My daughter works in clinical trials. AFAICS her current firm is simply tweaking formulations into increasingly niche bits of an old, well supplied market. I wondered if there really was a big demand for such products. Her reply was "The boss is very good at talking money out of investors." and it seems to fit this case too.
'Enterprise' browser maker Island valued at $1.3bn out of the gate
A startup pitching an "enterprise browser" hit unicorn status only weeks after emerging from stealth. Island, which announced itself on February 1, said today it completed a Series B funding round raising $115m and bringing its valuation to $1.3bn. Founded in 2020, Island is now in prestigious company as one of the fastest …
Wednesday 23rd March 2022 18:23 GMT John 104
Oh, I don't know. Think about all the data that Chrome slurps, or Edge, etc. Add in idiotic ideas like file browsing ads in Windows 11 and you get where mainstream software companies are headed. It's easy money to them. And for consumers, whatever, its fine I guess. But at work you are there to work, not get ads for crap. I see this as being a value add to large enterprise. Whether they deliver on the goods or not remains to be seen.
Wednesday 23rd March 2022 18:36 GMT J. Cook
Thursday 24th March 2022 00:34 GMT Anonymous Coward
Poor vision to say the least
The Edge and Google Chrome are geared to consumer market for ad based revenue generation. What prevents Microsoft and Google to offer a lockdown "Enterprise Version" and sale it on fraction that these guys are planning to sale? In case of Microsoft they even have more leverage as they also control the windows world software and policy distribution centers. A alot of risky bet for something that there no market right now. Go and ask any corporate business users what they actually can do with their browsers.... absolutely nothing with all the policy enforcing security end points runing in their systems. To prevent screen scraping and copy paste? ??? So we are back to 1960s that all need to be typed one by one... Let's see how will go productivity those that choose to do this kind of enforcement... And chances are you will still see them in the news leaking customer information or victims of ransom ware.... The best solution is employee education and the current security status that allow flexibility for employees to do their tasks.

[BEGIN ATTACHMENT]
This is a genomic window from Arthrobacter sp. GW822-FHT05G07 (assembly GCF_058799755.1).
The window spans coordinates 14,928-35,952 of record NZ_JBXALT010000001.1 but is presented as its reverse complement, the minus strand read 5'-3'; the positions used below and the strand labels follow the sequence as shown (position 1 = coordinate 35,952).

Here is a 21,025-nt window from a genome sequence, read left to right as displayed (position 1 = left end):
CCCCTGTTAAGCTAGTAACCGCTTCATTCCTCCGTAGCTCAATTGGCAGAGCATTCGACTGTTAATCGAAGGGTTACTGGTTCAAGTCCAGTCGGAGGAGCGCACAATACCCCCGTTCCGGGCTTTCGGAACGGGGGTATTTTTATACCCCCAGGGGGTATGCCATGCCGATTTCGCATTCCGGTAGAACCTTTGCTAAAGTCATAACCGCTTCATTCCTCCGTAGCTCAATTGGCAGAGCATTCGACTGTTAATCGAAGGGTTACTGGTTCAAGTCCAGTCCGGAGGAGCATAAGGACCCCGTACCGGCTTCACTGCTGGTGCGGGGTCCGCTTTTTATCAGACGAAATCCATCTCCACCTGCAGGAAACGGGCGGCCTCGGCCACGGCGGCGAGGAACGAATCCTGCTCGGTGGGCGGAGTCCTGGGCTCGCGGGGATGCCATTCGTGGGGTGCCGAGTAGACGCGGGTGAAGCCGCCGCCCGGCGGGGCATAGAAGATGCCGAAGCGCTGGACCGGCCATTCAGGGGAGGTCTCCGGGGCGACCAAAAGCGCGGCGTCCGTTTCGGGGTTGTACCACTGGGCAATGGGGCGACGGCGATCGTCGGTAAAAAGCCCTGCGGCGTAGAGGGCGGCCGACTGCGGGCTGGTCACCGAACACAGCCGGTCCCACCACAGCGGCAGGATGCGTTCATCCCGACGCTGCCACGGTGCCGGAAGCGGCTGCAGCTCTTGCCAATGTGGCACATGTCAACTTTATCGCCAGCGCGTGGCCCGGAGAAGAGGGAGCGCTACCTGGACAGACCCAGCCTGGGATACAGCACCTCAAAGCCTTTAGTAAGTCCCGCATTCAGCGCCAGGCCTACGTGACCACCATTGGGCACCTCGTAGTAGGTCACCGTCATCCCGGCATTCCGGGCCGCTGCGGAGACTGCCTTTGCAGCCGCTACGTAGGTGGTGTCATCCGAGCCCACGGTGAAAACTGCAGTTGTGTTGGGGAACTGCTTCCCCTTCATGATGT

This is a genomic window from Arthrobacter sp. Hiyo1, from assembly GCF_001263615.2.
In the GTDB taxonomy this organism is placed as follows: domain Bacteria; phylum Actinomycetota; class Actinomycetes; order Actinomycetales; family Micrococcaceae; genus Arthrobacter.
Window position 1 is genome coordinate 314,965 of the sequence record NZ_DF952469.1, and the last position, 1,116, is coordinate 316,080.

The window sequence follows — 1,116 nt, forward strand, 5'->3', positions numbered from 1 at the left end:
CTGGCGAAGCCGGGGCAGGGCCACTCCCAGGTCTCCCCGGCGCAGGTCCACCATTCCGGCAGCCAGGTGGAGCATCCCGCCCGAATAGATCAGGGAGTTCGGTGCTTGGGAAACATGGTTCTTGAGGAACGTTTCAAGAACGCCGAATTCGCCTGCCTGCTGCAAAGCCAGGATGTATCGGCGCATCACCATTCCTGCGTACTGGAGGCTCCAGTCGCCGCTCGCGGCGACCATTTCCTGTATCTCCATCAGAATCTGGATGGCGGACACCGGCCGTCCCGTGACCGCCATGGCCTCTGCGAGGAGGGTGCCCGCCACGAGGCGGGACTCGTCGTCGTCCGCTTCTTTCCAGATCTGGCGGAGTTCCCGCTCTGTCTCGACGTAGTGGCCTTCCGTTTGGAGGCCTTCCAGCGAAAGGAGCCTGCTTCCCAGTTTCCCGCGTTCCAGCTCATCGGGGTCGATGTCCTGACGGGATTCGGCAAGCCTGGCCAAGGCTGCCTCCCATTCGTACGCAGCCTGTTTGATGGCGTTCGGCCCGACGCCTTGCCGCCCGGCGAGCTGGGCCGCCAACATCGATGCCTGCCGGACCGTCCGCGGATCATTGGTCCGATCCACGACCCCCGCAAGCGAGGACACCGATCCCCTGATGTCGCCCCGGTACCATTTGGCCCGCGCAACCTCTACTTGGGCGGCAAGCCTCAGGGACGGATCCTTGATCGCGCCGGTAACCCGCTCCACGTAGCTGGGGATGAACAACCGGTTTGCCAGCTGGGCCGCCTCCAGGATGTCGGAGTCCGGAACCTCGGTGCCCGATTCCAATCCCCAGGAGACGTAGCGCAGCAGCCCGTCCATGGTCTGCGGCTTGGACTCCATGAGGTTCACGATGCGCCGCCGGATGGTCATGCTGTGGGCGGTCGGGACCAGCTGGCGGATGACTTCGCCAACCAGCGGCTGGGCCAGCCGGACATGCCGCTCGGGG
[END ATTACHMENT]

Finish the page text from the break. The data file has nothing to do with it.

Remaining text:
Thursday 24th March 2022 16:18 GMT nijam
Friday 25th March 2022 10:39 GMT Graham Cobb
Having just read today's report about the Lapsus$ arrests, it brought to mind the comment above.
Why bother with the risk of all this difficult criminal hacking? There is much more money to be made by using your social engineering skills on investors who will do most of your work to convince them for themselves! And no criminal charges afterwards!!
Wednesday 23rd March 2022 19:09 GMT Graham Cobb
Useful product but ridiculous valuation
Sure, I can see some (a tiny minority, but some) enterprises might want this. It will only be useful to large enterprises, who have a big enough IT team to manage it (can you imagine asking your IT team to define what pages users are allowed to use cut and paste on?), and can deal with the needs of all the different types of users in the company.